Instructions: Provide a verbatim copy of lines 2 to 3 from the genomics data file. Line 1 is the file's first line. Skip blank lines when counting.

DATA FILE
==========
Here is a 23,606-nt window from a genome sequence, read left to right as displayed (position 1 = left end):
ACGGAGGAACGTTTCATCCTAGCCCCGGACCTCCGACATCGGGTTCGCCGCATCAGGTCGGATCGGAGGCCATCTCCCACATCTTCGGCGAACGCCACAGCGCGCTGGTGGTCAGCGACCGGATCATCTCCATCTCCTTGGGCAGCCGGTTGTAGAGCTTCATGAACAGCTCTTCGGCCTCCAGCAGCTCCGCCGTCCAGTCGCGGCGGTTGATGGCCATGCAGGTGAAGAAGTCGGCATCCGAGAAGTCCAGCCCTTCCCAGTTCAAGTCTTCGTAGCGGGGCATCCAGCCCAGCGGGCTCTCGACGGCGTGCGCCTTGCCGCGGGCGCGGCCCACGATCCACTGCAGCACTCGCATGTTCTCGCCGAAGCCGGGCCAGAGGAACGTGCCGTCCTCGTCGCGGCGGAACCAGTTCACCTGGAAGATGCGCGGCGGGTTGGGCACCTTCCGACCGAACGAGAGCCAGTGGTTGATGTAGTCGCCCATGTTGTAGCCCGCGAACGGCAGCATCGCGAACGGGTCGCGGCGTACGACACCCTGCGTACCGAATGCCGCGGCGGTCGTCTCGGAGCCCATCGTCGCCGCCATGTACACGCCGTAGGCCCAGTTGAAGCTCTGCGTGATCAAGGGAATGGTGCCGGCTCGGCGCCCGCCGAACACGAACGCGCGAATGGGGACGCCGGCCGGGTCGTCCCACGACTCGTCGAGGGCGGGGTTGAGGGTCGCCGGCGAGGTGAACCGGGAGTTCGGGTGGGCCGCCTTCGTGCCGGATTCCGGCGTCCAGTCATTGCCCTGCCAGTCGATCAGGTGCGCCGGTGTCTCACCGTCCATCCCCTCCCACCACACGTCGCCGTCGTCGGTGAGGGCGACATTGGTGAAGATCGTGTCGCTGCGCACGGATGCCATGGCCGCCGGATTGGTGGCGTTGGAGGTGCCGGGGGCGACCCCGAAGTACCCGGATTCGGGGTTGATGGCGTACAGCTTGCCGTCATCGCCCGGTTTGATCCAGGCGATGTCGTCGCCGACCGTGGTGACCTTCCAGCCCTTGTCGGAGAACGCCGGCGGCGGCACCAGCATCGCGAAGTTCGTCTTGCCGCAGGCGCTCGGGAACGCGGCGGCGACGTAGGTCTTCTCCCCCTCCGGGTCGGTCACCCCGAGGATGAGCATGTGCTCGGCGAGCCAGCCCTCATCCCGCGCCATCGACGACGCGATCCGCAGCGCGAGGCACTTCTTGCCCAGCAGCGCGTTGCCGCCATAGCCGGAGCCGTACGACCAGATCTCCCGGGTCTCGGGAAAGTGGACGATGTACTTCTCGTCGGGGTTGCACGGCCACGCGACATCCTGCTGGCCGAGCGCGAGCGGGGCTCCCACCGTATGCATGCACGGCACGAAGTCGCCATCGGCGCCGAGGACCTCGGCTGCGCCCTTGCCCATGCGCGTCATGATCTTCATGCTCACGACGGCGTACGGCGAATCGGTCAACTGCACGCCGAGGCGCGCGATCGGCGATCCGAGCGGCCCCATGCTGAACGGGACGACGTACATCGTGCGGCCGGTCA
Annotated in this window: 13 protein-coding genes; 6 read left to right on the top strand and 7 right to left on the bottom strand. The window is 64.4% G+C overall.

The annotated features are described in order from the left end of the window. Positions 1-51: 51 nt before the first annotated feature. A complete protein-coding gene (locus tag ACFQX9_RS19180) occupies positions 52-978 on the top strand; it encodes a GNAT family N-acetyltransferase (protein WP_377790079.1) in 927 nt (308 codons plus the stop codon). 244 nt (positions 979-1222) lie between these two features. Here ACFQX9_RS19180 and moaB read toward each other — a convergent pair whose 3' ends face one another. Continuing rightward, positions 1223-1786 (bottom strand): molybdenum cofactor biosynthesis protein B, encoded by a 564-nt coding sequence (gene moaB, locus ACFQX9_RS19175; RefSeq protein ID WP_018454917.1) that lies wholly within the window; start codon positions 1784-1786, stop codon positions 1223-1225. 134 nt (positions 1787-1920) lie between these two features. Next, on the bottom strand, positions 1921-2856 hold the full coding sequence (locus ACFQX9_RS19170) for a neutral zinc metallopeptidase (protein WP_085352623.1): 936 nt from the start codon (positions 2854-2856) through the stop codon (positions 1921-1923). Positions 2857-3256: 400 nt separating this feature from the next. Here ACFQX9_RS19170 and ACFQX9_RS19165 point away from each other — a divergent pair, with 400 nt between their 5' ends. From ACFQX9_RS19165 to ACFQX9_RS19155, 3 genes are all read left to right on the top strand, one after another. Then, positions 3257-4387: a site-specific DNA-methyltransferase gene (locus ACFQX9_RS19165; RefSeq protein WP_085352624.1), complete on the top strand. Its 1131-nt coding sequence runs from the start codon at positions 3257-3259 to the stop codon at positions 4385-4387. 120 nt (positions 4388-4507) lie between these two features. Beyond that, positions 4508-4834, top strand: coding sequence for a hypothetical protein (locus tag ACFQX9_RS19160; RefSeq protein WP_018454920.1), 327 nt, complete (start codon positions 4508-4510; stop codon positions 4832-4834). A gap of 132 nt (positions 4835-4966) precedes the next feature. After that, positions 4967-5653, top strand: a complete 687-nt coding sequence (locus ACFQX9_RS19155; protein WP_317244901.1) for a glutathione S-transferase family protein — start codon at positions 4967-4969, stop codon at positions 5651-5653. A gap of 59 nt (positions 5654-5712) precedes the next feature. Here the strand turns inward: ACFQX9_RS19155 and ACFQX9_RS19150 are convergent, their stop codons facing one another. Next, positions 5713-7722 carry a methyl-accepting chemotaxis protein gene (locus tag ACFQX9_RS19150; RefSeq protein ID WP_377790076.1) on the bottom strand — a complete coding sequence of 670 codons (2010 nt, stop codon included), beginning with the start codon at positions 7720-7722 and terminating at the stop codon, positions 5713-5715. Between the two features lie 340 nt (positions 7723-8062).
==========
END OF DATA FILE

ACGGAGGAACGTTTCATCCTAGCCCCGGACCTCCGACATCGGGTTCGCCGCATCAGGTCGGATCGGAGGCCATCTCCCACATCTTCGGCGAACGCCACAGCGCGCTGGTGGTCAGCGACCGGATCATCTCCATCTCCTTGGGCAGCCGGTTGTAGAGCTTCATGAACAGCTCTTCGGCCTCCAGCAGCTCCGCCGTCCAGTCGCGGCGGTTGATGGCCATGCAGGTGAAGAAGTCGGCATCCGAGAAGTCCAGCCCTTCCCAGTTCAAGTCTTCGTAGCGGGGCATCCAGCCCAGCGGGCTCTCGACGGCGTGCGCCTTGCCGCGGGCGCGGCCCACGATCCACTGCAGCACTCGCATGTTCTCGCCGAAGCCGGGCCAGAGGAACGTGCCGTCCTCGTCGCGGCGGAACCAGTTCACCTGGAAGATGCGCGGCGGGTTGGGCACCTTCCGACCGAACGAGAGCCAGTGGTTGATGTAGTCGCCCATGTTGTAGCCCGCGAACGGCAGCATCGCGAACGGGTCGCGGCGTACGACACCCTGCGTACCGAATGCCGCGGCGGTCGTCTCGGAGCCCATCGTCGCCGCCATGTACACGCCGTAGGCCCAGTTGAAGCTCTGCGTGATCAAGGGAATGGTGCCGGCTCGGCGCCCGCCGAACACGAACGCGCGAATGGGGACGCCGGCCGGGTCGTCCCACGACTCGTCGAGGGCGGGGTTGAGGGTCGCCGGCGAGGTGAACCGGGAGTTCGGGTGGGCCGCCTTCGTGCCGGATTCCGGCGTCCAGTCATTGCCCTGCCAGTCGATCAGGTGCGCCGGTGTCTCACCGTCCATCCCCTCCCACCACACGTCGCCGTCGTCGGTGAGGGCGACATTGGTGAAGATCGTGTCGCTGCGCACGGATGCCATGGCCGCCGGATTGGTGGCGTTGGAGGTGCCGGGGGCGACCCCGAAGTACCCGGATTCGGGGTTGATGGCGTACAGCTTGCCGTCATCGCCCGGTTTGATCCAGGCGATGTCGTCGCCGACCGTGGTGACCTTCCAGCCCTTGTCGGAGAACGCCGGCGGCGGCACCAGCATCGCGAAGTTCGTCTTGCCGCAGGCGCTCGGGAACGCGGCGGCGACGTAGGTCTTCTCCCCCTCCGGGTCGGTCACCCCGAGGATGAGCATGTGCTCGGCGAGCCAGCCCTCATCCCGCGCCATCGACGACGCGATCCGCAGCGCGAGGCACTTCTTGCCCAGCAGCGCGTTGCCGCCATAGCCGGAGCCGTACGACCAGATCTCCCGGGTCTCGGGAAAGTGGACGATGTACTTCTCGTCGGGGTTGCACGGCCACGCGACATCCTGCTGGCCGAGCGCGAGCGGGGCTCCCACCGTATGCATGCACGGCACGAAGTCGCCATCGGCGCCGAGGACCTCGGCTGCGCCCTTGCCCATGCGCGTCATGATCTTCATGCTCACGACGGCGTACGGCGAATCGGTCAACTGCACGCCGAGGCGCGCGATCGGCGATCCGAGCGGCCCCATGCTGAACGGGACGACGTACATCGTGCGGCCGGTCA
Annotated in this window: 13 protein-coding genes; 6 read left to right on the top strand and 7 right to left on the bottom strand. The window is 64.4% G+C overall.